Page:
Interview with Saurav Kumar Shah: “The RDSS will contribute hugely towards the improvement of the sector”

Saurav Kumar Shah,
executive director, PFC Limited

The Power Finance Corporation Limited (PFC Limited), the leading financier to the power sector, is the nodal agency for various government schemes, including the Revamped Distribution Sector Scheme (RDSS). In an interview with Power Line, Saurav Kumar Shah, executive director, PFC Limited, shared his views on the power sector, the company’s increasing funding exposure to the distribution segment, and the progress on the RDSS. He also spoke about the outlook for the sector and PFC’s future priority areas…

What are your views on the current state of the power sector?

India is the third largest consumer of electricity in the world today. This is further complemented by a growing per ca­pita consumption on account of sustai­n­ed economic growth and the 100 per cent electrification rate achieved under various government schemes. Post-Covid-19, the de­ma­nd for electricity has picked up significantly, re­sulting in peak power demand reaching new highs. The ministry has responded well to the sc­enario and various policy-level directives inc­lu­ding a price cap on exchange prices and a blending mandate on imported coal have been issued to tackle the challenges.

The power sector’s transition to renewable energy is progressing well, with the country’s current renewable energy ca­pa­city standing at around 166 GW, accounting for nearly 41 per cent of the total ins­ta­ll­ed capacity. On the distributi­on re­forms front, the RDSS is progressing smoothly. With most of the states getting on board under the late payment surcharge (LPS) scheme, the sector, which has been reeling under high legacy dues, is showing improvements through ti­me­ly payment of past dues in equated monthly instalments. These are all long-term positives for the segment and will attract fresh future investments. The sector’s optimism is also driven by the government’s bold policy initiatives over the past few years. On the dema­nd side, initiatives such as the Right of Co­n­sumer Rules are empo­wering consumers and encouraging discoms to focus on providing reliable services and quality electricity. On the supply side, there has been a policy focus on financial discipline thro­ugh statutory mechanisms for timely pay­ment to generators and opening up in­vest­ment avenues in the new and renewa­ble energy sectors through initiatives su­ch as the green open access rules and guidelines for battery energy storage.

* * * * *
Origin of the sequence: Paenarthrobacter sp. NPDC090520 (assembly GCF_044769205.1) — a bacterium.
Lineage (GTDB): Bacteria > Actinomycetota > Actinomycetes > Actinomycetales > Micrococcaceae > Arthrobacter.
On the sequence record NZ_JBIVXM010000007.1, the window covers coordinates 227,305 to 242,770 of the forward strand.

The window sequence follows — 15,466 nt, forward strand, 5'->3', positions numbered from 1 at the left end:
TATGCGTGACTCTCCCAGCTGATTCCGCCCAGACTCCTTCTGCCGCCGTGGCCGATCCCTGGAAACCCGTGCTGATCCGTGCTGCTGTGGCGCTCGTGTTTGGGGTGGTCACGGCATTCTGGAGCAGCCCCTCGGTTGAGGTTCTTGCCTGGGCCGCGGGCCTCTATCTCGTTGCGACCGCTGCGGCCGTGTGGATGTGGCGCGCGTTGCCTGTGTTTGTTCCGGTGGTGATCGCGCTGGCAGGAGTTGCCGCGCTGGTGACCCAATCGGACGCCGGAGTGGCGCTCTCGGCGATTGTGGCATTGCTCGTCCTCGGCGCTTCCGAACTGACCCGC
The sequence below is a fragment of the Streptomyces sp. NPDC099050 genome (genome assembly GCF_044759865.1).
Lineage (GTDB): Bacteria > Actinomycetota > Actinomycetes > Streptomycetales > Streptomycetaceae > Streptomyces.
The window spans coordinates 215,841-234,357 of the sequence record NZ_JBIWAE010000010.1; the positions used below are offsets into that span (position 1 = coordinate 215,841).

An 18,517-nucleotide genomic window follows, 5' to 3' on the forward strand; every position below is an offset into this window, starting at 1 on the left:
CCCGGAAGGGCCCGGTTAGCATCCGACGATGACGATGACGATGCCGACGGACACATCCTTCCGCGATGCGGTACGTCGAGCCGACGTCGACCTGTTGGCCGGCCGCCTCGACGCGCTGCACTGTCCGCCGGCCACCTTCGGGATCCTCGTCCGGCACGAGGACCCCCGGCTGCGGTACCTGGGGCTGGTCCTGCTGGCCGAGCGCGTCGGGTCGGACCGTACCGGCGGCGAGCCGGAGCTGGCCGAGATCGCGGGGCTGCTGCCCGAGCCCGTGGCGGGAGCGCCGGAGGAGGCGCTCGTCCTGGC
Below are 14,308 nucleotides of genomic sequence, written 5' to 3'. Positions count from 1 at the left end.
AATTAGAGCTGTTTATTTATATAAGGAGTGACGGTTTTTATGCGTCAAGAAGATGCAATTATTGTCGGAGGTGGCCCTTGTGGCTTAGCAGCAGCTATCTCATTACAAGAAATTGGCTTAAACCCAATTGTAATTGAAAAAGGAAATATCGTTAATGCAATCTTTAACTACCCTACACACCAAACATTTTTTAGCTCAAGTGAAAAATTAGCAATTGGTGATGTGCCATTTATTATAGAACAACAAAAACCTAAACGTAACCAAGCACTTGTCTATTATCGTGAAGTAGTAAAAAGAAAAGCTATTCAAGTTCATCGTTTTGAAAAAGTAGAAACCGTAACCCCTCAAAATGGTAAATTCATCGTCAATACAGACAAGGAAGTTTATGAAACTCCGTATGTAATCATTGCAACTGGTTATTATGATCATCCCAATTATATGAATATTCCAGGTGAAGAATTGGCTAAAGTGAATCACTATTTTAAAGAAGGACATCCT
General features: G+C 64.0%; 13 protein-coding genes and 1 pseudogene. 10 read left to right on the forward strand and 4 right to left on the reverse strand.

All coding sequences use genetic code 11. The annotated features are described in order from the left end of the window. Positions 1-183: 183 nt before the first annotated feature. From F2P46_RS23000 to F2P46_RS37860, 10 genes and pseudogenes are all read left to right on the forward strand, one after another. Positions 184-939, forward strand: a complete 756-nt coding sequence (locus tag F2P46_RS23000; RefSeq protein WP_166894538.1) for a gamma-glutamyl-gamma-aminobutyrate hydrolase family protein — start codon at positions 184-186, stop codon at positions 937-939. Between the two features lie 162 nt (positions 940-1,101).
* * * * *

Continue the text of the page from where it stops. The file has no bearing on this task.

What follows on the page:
Having said that, there are challenges to be mitigated across the value chain. In­tegration of an increasingly higher variable generation capacity into the main grid is one such challenge. While we have to meet our net zero commitments, we have to do so keeping overall systemic costs at an affordable level. The inadequate performance of discoms is also a major focus area. However, the reforms ushered in by the government will contribute hugely towards the improvement of the sector in the near term.

What is your assessment of the performan­ce of the power distribution segment in the last one year?